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Researchers Say Children Find Ways to Cope with Cancer

Study shows most children are resilient during difficult diagnosis


Columbus, OH - 9/1/2009
More than 12,000 children under the age of 20 are diagnosed with cancer each year. Although these children and their parents undergo a tremendous amount of stress during this time, researchers at Nationwide Children’s Hospital found that most children are able to cope with their diagnosis without experiencing high levels of depression or anxiety. In a study published this year in the Journal of Pediatric Psychology, researchers found a group of 75 kids with cancer adjusted surprisingly well within the first year of diagnosis.

“Parents tend to have the more difficult time handling the diagnosis,” said Cynthia Gerhardt, PhD, psychologist at Nationwide Children’s Hospital, whose research focuses on the risk and resilience factors connected with family adjustment to childhood chronic illnesses. “Cancer does not mean the same thing to kids that it does to adults. Kids are not as aware of some of the connotations of cancer, and a diagnosis of childhood cancer is typically more treatable than cancer in adults.”

Children who have the most difficult time adjusting to cancer are those who may be predisposed to depression and anxiety, due to challenging or negative temperamental characteristics. Kids are also more likely to experience symptoms of depression and anxiety if they have a more severe condition, particularly cancers that affect the central nervous system, such as brain tumors, which can hinder a child’s cognitive functioning and the ability to use adaptive coping skills.

“Some children may have more symptoms of depression and anxiety when they are first diagnosed,” said Dr. Gerhardt, also an associate professor in Pediatrics and Psychology at The Ohio State University College of Medicine. “That may have more to do with them being generally tired and nauseous when they first begin treatment. Once kids get used to their treatment and adjust to a new schedule, they typically bounce back and adjust quite well after the first year.”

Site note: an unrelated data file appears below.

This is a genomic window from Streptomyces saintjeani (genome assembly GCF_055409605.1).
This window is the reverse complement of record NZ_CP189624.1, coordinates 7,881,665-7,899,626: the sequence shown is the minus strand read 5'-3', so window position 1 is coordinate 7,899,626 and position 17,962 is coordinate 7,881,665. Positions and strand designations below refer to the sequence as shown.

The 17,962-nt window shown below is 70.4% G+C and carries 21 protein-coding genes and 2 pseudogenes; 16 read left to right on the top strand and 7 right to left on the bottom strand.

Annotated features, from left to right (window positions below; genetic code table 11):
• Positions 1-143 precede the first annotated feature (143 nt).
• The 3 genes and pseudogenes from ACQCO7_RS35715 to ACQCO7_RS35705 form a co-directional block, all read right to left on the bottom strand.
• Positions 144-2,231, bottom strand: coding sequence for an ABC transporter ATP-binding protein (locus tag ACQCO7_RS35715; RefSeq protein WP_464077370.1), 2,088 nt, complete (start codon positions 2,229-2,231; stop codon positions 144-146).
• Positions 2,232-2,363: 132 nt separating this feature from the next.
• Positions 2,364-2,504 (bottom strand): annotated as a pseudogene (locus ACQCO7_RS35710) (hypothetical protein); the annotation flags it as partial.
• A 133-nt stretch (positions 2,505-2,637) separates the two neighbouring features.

Kids who are more likely to have depression or who have a difficult time adjusting to treatment can apply different coping strategies to manage their emotions. They should be taught to problem solve, express themselves and learn to think about situations that make them feel sad or anxious in a different, positive way. This does not mean that a child diagnosed with cancer automatically needs therapy. Simply talking about their feelings with family, friends or a healthcare provider may be enough to help some children adjust. The way the family is handling the situation can also have a profound affect on whether or not the child becomes depressed or anxious. The better the family can adjust to the diagnosis, the more likely the child will find ways to cope.

This study is one of the few where researchers have examined the extent to which stress, personality and the ability to cope with the diagnosis all play in a role in the adjustment of children with cancer. Stress and anxiety levels were measured by the participants’ mothers, and although there may be some stressors parents are unaware of, this study demonstrates that even young children can find ways to stay positive during a difficult time.

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